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State remains in extreme drought, but rain and people’s efforts are helping

Photo: National Weather Service Salt Lake City, via Twitter

SALT LAKE CITY– The latest numbers on Utah’s drought situation shows the state is still in bad shape, but rainstorms and efforts to conserve water are helping.

As of Wednesday, 100% of the state is considered to be in an extreme or exceptional drought, according to the US Drought Monitor. The drought coordinator for the Division of Water Resources, Laura Haskell recognizes how much Utahns are working to slow the flow, and she says they are making a difference.

“The reservoirs aren’t dropping as fast right now — with the rains and things, they aren’t going down as quickly, which is good,” she said.

Reservoir storage statewide now averages 55%, and 30 of the 42 largest reservoirs are below 55%.

The rain caused flooding in some areas of the state, like southern Utah. The downpour also means daily flow from 28 headwater streams is flowing slightly above the previous minimum daily flow record.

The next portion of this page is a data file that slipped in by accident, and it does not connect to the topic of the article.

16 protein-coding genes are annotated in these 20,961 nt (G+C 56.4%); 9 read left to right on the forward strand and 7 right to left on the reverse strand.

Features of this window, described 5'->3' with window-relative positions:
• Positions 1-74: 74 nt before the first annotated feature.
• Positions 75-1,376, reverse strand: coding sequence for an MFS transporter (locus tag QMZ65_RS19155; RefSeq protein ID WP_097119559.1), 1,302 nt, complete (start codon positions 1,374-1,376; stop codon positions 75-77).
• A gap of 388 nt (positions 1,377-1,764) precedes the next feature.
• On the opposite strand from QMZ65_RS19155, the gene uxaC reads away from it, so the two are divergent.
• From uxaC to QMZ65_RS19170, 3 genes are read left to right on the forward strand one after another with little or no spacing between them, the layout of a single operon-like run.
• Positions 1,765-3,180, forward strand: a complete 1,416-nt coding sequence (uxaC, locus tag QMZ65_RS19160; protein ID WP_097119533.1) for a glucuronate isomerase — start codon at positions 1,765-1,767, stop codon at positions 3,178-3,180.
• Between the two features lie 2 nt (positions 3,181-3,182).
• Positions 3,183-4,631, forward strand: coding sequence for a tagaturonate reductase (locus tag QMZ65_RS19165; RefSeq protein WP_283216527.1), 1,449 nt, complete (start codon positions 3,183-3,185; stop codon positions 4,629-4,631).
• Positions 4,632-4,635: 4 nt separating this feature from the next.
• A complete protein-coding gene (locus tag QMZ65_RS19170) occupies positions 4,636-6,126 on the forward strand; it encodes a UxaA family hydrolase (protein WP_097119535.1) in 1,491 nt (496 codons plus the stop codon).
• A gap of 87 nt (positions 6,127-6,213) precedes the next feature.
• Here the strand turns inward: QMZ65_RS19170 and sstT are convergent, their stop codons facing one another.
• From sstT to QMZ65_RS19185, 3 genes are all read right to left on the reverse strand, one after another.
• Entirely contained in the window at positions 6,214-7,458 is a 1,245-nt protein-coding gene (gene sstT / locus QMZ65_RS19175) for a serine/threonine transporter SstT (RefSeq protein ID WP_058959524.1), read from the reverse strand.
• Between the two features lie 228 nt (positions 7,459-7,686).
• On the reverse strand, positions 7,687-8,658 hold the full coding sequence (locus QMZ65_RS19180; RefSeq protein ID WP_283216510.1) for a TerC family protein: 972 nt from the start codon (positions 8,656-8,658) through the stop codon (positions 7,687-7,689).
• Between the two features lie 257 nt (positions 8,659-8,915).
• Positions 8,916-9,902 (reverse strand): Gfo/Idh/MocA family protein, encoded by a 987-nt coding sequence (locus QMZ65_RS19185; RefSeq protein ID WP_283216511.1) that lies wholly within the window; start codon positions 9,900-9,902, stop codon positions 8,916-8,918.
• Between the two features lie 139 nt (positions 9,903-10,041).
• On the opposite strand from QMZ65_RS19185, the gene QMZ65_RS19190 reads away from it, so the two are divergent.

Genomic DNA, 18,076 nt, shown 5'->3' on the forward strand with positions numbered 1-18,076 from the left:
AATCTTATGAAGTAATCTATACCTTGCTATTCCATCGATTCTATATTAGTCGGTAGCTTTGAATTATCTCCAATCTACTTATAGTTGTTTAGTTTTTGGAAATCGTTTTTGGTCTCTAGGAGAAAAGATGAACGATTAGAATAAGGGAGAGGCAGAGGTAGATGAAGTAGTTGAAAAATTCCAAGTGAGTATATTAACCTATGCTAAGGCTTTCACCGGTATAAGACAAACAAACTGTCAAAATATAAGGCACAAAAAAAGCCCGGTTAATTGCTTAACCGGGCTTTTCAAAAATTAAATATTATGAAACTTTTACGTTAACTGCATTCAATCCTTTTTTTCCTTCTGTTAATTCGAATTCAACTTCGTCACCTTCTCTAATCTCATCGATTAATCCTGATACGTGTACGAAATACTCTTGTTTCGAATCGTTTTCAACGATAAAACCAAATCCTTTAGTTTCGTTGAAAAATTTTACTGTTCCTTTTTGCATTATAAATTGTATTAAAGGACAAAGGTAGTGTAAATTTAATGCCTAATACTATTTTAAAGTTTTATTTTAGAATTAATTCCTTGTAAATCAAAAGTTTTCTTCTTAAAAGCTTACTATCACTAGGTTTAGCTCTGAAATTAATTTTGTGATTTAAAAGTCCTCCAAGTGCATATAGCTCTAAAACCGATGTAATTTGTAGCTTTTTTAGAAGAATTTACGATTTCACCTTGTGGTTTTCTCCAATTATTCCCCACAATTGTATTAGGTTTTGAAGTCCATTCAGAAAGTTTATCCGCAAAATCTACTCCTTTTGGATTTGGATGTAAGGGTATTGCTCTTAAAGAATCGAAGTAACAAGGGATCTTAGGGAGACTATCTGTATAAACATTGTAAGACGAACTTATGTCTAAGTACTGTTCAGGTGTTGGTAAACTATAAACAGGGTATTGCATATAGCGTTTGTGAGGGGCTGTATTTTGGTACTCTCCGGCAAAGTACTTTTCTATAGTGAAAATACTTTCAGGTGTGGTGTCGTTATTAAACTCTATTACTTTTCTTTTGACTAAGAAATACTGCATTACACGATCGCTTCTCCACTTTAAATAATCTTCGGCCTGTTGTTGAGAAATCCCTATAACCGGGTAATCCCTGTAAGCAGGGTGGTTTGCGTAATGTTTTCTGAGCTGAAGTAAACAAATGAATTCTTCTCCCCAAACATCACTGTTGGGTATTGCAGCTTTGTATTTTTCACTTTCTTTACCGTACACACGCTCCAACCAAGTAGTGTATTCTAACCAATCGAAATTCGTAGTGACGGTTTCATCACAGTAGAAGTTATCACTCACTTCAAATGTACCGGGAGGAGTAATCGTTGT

Meanwhile, any precipitation helps the hydrate the soil.

“Over this last 30 years of data, the soil has been as dry as it has ever been. And this week, we went above average, so that was good, to be a tiny tiny bit above average,” said Haskell.

Haskell says we want to have wet soil before the snow comes. Otherwise, all the soil soaks into the ground instead of building a snowpack that can then run off next spring into the reservoirs.

There are about two and a half months remaining in the irrigation season, so Haskell is encouraging people to keep up water conservation tactics, because the efforts are making a difference

“Last year, we saw reservoirs drop a lot, and this year they are not dropping as much,” Haskell explained. “Every drop we save now is water we will have later.”